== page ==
Multi-tasking: why does it get harder with age?

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Are we Digital Dummies?, an eye-opening documentary, points out the very real dangers of multi-tasking.  In October, 2009, on a flight from San Diego, two Northwest airline pilots overshot the Minneapolis airport by 240 kilometres.  They were on their laptops scheduling their hours as the plane flew past its destination!  Passengers and the airline were not impressed.  The pilots were suspended.

Most multi-tasking scenarios aren’t as dangerous as this one.

But according to the documentary, research is showing that people who multi-task a lot are more easily distracted and have more problems remembering and juggling tasks than those who don’t.

Hearing loss is an exercise in multi-tasking, 24/7.

At a noisy restaurant with family members, we’re doing the following: 

ü  filling in the gaps created by hearing loss 

ü  holding parts of the conversation in working memory while we search our internal dictionaries for a matching word or phrase 

ü  lip-reading 

ü  shifting attention from one person to another in conversation 

ü  localizing people in space in order to use visual cues 

ü  adjusting hearing aid programs 

ü  thinking:  “I’m not getting this!  I can’t hear well when I am tired.  What is he saying?  Should I ask him to repeat again, or pretend I’ve heard?”

Out of all of the above, the last one can lead to system overload, in my opinion. We start to shut down.

To make matters worse, aging affects our ability to multi-task.

Research at the University of California, San Francisco (UCSF) has identified the reason that older adults have more difficulty switching between tasks.  Study participants watched a scene and were asked to keep it in mind for 14 seconds. Then, in the middle of the maintenance period, an interruption occurred.  An image of a face popped up, and they were asked to determine its sex and age. They were then asked to recall the original scene.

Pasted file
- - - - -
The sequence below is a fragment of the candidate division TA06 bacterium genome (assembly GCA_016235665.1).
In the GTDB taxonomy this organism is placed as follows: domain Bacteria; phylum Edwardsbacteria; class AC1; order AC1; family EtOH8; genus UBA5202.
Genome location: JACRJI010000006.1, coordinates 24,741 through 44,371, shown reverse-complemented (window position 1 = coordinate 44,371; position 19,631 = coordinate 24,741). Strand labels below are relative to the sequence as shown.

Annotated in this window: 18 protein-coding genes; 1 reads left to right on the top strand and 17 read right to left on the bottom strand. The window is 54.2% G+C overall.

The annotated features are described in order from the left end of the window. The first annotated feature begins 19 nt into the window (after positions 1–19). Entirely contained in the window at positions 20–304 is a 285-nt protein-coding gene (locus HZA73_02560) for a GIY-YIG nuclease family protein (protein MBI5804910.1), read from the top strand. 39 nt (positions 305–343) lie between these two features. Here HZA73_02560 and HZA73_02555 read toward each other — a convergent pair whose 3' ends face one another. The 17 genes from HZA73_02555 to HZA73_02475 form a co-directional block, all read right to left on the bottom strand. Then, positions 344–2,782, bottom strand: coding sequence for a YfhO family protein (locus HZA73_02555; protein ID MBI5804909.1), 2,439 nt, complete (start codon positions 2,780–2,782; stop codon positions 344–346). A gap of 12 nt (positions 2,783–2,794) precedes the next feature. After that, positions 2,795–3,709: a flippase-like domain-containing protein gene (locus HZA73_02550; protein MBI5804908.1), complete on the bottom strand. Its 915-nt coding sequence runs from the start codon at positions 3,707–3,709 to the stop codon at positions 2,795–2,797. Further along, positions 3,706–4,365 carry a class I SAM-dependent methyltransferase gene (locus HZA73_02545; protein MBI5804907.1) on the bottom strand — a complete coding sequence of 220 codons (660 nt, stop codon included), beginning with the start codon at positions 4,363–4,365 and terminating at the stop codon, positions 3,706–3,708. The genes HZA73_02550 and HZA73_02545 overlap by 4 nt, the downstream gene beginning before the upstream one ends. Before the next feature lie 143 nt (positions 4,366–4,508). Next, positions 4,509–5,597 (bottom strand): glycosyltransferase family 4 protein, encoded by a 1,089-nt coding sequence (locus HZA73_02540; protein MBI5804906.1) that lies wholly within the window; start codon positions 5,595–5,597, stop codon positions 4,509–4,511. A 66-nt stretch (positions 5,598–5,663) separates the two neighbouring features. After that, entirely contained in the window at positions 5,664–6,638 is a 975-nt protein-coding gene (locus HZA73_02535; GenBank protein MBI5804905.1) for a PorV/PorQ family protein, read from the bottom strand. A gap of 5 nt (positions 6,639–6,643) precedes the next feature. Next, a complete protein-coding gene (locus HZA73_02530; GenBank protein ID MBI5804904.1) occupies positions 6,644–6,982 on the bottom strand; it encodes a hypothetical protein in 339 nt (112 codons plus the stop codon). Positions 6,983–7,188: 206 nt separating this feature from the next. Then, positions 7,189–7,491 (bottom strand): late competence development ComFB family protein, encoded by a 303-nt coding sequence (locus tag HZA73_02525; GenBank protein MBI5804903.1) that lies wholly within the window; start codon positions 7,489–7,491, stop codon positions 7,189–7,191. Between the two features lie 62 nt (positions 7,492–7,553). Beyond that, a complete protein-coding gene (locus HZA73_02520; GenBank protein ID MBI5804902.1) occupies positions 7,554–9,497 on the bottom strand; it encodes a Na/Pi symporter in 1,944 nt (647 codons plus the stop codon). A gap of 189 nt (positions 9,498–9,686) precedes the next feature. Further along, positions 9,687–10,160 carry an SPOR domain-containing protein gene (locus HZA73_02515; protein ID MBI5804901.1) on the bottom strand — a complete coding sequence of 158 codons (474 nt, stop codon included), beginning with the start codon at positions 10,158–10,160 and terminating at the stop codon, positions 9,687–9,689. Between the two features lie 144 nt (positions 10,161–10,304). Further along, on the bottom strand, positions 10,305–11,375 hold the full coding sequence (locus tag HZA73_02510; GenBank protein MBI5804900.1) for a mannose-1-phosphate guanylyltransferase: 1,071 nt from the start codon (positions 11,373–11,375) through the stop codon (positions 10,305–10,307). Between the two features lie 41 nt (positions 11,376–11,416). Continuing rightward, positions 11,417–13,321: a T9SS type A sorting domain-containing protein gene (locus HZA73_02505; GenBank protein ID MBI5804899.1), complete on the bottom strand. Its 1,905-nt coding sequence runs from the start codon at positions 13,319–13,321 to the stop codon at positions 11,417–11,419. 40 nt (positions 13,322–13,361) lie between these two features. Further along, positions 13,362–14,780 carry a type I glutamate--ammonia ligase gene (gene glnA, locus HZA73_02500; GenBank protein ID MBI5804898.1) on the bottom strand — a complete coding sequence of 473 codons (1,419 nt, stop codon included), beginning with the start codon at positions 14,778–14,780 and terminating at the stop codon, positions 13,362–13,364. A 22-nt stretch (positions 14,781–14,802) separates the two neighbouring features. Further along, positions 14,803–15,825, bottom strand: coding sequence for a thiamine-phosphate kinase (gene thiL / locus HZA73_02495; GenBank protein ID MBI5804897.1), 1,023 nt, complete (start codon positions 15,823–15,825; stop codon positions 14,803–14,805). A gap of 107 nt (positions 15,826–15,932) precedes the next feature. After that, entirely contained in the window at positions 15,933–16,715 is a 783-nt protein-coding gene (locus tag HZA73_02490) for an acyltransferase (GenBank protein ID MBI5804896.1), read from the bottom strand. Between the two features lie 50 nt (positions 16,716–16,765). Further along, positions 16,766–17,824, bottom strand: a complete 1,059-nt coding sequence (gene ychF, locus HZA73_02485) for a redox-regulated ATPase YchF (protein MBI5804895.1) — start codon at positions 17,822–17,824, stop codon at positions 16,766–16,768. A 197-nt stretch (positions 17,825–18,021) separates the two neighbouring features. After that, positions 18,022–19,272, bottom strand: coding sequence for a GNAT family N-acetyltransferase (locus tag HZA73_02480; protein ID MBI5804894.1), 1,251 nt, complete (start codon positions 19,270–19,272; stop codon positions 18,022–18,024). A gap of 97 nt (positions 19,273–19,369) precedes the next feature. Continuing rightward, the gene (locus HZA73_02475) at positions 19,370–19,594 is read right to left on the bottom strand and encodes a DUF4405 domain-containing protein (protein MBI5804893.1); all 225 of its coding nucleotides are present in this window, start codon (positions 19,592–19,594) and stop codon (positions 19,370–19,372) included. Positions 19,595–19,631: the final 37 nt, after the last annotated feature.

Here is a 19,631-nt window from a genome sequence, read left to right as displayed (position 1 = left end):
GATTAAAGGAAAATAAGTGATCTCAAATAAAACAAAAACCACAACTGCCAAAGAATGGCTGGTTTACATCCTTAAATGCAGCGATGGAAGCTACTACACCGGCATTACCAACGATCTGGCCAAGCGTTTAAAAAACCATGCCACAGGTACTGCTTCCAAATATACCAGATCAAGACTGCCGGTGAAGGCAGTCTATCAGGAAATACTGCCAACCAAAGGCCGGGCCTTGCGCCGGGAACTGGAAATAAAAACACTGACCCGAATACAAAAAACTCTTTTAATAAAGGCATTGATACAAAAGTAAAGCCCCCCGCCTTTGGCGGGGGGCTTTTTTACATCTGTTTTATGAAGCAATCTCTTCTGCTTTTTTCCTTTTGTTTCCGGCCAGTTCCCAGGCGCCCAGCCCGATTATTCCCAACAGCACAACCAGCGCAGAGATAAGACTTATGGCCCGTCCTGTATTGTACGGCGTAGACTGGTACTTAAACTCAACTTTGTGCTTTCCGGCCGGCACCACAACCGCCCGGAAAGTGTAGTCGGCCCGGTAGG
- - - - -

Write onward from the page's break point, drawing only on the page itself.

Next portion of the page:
They found that when people are interrupted, the brain disengages from the memory network to attend to the interruption.

Afterwards, younger adults successfully disengaged from the interruption and re-established connection with the memory network. 

Older adults had more difficulty recalling the original image.  They didn’t disengage from the interruption and re-establish the connection with the memory network.

“The impact of interruptions and distractions reveals the fragility of working memory,” said, Dr. Adam Gazzaley, the senior author of the study.

I’m not a neuroscientist.  But I think there are implications for hearing loss.  

There’s lots of interruptions and distractions in the form of gaps created by hearing loss. I think that we can mitigate some of the effects of the aging process if we fill in the gaps (with hearing aids and LACE training), and if we strengthen working memory and the ability to shift attention between competing speakers (again with LACE training).

And that last item on the list—thinking—the one that leads to overload—can be improved with LACE training too.  With LACE training, we learn that we don’t have to hear every word to understand the message.  We learn to keep trying.  We learn to keep paying attention, because even though we missed the first part, we may catch the rest later.  As they say on the MasterCard commercials, “Priceless.”

 

Related post:  Musicians offset the effects of aging

 

Photo credit:  © Ximagination | Dreamstime.com

 

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